I stood on the porch with my mother that January of 2020 and watched the line of Red Cross buses idle on the hard road in front of our house, waiting for their turn to pull in to the Portico and discharge their passengers. The people sitting next to the windows on our side of the road looked at us as we stood there watching them, their dark faces blank. I raised my hand and waved to them. Nobody waved back.
“I’ve seen this before,” said my mother, turning on her heel and striding across the porch towards our house’s open screen door. “This is not going to end well.”
I followed her inside, trailing her into the kitchen. “Are you talking about the Haitians?”
My mother was from North Florida and had lived in Miami a long time ago, back in the last century. She’d told me a lot about the place, about how, even back then, her apartment on Alton Road would flood with raw sewage every time it rained. About how someone had paid to have billboards put up in Little Havana and Overtown that said “This is not America.” And about how sometimes, when she went to the beach, unexpected things would wash up on shore.
She’d ride her bike the 8 blocks to the other side of the sandbar that was Miami Beach, and would sit on the beach, watching the people. Her favorite spot was between 3rd and 5th streets, because, she told me, this was the stretch of the beach where all the families from Europe ended up. The German dads and Bulgarian moms and the kids from France would hit the sand and immediately take off all of their clothes. My mom had been to Europe and knew that they had different rules about this kind of thing over there, so she wasn’t surprised. But the families from Nebraska and Ohio who had saved up for years for this once-in-a-lifetime trip to paradise and who had mistakenly wandered down to this part of the beach? They were a completely different story.
The Europeans would shed their clothing, smiling and jabbering in some vaguely communist-sounding language, and the American families would “completely lose their shit,” as my mom liked to say. The sunburned fathers and the mothers in their tummy-hiding skirt-suits would leap up from their beach chairs and rush to collect their children. They’d yank them by the arms away from their sandcastles and drag them towards the pay lot on Ocean Drive where their rental car waited.
“But we just got here!” the kids would whine, completely unaware of what had motivated their parents to move more quickly than they ever had back home.
“Shut up!” the parents would respond, blocking their children’s view of the ocean and the various genitalia floating in it, “We’re going back to Parrot Jungle!”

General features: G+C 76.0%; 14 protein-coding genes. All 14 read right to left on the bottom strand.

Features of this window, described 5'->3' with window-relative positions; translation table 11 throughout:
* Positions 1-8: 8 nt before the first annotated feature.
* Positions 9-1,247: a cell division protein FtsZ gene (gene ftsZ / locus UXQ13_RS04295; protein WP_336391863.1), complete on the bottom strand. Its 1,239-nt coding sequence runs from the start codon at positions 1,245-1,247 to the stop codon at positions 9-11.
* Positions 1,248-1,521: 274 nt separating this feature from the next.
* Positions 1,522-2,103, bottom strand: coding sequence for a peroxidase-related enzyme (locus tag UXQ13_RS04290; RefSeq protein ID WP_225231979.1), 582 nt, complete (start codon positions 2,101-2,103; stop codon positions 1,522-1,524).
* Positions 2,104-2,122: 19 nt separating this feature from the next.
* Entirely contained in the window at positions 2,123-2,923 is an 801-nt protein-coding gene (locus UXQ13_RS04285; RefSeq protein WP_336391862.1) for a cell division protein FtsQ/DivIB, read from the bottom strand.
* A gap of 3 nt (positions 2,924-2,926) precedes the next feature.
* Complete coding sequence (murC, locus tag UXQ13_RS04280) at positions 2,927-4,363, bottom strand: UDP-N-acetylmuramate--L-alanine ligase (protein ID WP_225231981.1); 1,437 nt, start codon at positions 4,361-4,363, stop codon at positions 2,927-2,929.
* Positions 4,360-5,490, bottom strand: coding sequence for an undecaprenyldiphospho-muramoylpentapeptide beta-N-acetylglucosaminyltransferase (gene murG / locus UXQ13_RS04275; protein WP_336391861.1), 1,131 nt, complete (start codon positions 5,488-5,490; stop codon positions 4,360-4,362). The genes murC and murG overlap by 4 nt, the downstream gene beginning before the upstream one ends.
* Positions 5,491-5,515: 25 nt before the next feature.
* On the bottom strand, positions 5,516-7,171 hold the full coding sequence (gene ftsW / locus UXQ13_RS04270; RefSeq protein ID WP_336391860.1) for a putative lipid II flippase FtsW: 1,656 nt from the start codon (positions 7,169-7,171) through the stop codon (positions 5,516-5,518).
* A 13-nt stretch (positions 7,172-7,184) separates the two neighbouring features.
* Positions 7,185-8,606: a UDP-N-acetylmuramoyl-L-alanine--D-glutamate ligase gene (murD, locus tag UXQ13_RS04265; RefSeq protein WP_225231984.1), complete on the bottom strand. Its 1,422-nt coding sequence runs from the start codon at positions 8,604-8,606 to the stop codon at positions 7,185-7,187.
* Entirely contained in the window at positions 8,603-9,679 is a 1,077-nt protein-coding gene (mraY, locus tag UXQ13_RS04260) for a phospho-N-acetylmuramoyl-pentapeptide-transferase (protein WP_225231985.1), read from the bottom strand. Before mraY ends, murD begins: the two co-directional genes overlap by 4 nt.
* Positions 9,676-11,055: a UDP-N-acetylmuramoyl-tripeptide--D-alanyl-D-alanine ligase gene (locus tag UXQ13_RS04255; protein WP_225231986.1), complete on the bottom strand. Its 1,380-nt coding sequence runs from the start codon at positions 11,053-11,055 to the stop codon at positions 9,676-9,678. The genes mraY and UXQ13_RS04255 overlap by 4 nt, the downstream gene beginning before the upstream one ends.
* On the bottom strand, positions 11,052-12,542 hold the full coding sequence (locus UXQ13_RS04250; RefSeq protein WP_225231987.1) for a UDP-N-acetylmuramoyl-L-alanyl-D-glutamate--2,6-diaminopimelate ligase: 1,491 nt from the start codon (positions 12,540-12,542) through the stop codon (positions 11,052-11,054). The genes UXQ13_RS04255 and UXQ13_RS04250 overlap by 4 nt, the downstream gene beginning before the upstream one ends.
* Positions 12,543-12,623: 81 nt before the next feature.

And then, sometimes, things would get even weirder.
Three times this happened, mom told me. Three times, she’d been watching the first-world battle for decency play out when, suddenly, some new protagonists appeared. These people weren’t naked, but they weren’t exactly dressed for the beach. And they weren’t sunburned, either. Their skin was gray and dull from the salt water they’d been squatting in for a week, cracked and blistered from the relentless sun. Someone, some man who was still strong enough, would roll himself out of the wooden or inflatable raft and into the shallow ocean. He’d grab what passed for the boat and wade in to the shore, pulling it and the people in it behind him. When they finally reached the beach, the people in the raft would tumble out of it and lie there for a while like rags in the surf. Then they would sit up, women and girls and boys and men, and blink at the white people whose vacations they were interrupting.
“They were Haitians,” mom said, “washing right up on shore, on one of the most expensive pieces of real estate in the world. They didn’t know, or care. They were just trying to get out of Haiti.”
The naked Austrians and nervous Indianans would stand together on the beach and gape at the newcomers, their own differences forgotten. After a while, the immigration police would show up, stalking through the sand in their olive fatigues. They’d give the refugees bottles of water and herd them up the beach to a waiting bus, and then, just like that, they’d be gone.
“Gone where?” I’d always ask her, even though I’d heard this story a thousand times already.
“To the Krome Avenue Detention Center,” mom would respond, her face darkening. “That’s where anyone who wasn’t Cuban ended up.”
I never asked mom what happened to them after that. Did they get on Red Cross buses like the people on the road outside and go to a small town in north Georgia, like ours? Or maybe back to Haiti? Or were they still at “Krome,” which my mother once said was a jail you couldn’t get out of? I never asked her. The look on her face when she got to this part of the story told me not to.
Mom was now rifling through our cabinets, pulling out granola bars and cans of corn and beans. I repeated my question. “What do you mean, you’ve seen this before? In Miami?
Mom turned to look at me, a jar of peanut butter in her hand. “No,” she said flatly. “With Katrina. Now, don’t just stand there, Vera. Get a sack to put these in. We need to get down to the Portico. Those people are going to need food.”